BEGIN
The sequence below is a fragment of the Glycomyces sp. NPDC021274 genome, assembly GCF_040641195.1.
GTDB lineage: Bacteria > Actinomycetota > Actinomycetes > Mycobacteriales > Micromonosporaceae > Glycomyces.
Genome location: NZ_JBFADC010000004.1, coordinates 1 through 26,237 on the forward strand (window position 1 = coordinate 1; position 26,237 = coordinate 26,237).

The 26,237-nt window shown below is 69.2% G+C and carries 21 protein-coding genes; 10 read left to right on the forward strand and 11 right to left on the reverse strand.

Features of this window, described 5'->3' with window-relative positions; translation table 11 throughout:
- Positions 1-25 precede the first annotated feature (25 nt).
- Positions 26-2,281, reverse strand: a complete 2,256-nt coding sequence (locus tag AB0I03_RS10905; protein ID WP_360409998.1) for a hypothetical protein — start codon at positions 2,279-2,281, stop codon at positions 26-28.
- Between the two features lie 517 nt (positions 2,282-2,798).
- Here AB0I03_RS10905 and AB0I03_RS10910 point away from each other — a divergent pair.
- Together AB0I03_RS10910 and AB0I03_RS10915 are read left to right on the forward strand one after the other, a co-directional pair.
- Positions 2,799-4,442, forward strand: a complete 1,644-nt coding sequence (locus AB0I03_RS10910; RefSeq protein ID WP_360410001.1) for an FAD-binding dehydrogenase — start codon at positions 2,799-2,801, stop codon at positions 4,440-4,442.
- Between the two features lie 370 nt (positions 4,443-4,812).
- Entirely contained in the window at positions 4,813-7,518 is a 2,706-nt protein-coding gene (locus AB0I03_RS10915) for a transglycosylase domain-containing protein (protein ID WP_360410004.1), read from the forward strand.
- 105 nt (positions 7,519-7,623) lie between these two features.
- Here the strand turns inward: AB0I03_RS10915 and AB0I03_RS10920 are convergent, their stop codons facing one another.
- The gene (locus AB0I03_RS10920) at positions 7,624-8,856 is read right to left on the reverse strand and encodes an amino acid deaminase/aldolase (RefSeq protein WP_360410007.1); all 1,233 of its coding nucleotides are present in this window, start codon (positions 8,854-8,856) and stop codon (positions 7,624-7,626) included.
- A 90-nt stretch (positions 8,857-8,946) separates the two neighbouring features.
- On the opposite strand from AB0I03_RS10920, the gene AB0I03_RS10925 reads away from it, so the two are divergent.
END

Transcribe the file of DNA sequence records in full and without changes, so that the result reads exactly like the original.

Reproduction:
The sequence below is a fragment of the Glycomyces sp. NPDC021274 genome, assembly GCF_040641195.1.
GTDB lineage: Bacteria > Actinomycetota > Actinomycetes > Mycobacteriales > Micromonosporaceae > Glycomyces.
Genome location: NZ_JBFADC010000004.1, coordinates 1 through 26,237 on the forward strand (window position 1 = coordinate 1; position 26,237 = coordinate 26,237).

The 26,237-nt window shown below is 69.2% G+C and carries 21 protein-coding genes; 10 read left to right on the forward strand and 11 right to left on the reverse strand.

Features of this window, described 5'->3' with window-relative positions; translation table 11 throughout:
- Positions 1-25 precede the first annotated feature (25 nt).
- Positions 26-2,281, reverse strand: a complete 2,256-nt coding sequence (locus tag AB0I03_RS10905; protein ID WP_360409998.1) for a hypothetical protein — start codon at positions 2,279-2,281, stop codon at positions 26-28.
- Between the two features lie 517 nt (positions 2,282-2,798).
- Here AB0I03_RS10905 and AB0I03_RS10910 point away from each other — a divergent pair.
- Together AB0I03_RS10910 and AB0I03_RS10915 are read left to right on the forward strand one after the other, a co-directional pair.
- Positions 2,799-4,442, forward strand: a complete 1,644-nt coding sequence (locus AB0I03_RS10910; RefSeq protein ID WP_360410001.1) for an FAD-binding dehydrogenase — start codon at positions 2,799-2,801, stop codon at positions 4,440-4,442.
- Between the two features lie 370 nt (positions 4,443-4,812).
- Entirely contained in the window at positions 4,813-7,518 is a 2,706-nt protein-coding gene (locus AB0I03_RS10915) for a transglycosylase domain-containing protein (protein ID WP_360410004.1), read from the forward strand.
- 105 nt (positions 7,519-7,623) lie between these two features.
- Here the strand turns inward: AB0I03_RS10915 and AB0I03_RS10920 are convergent, their stop codons facing one another.
- The gene (locus AB0I03_RS10920) at positions 7,624-8,856 is read right to left on the reverse strand and encodes an amino acid deaminase/aldolase (RefSeq protein WP_360410007.1); all 1,233 of its coding nucleotides are present in this window, start codon (positions 8,854-8,856) and stop codon (positions 7,624-7,626) included.
- A 90-nt stretch (positions 8,857-8,946) separates the two neighbouring features.
- On the opposite strand from AB0I03_RS10920, the gene AB0I03_RS10925 reads away from it, so the two are divergent.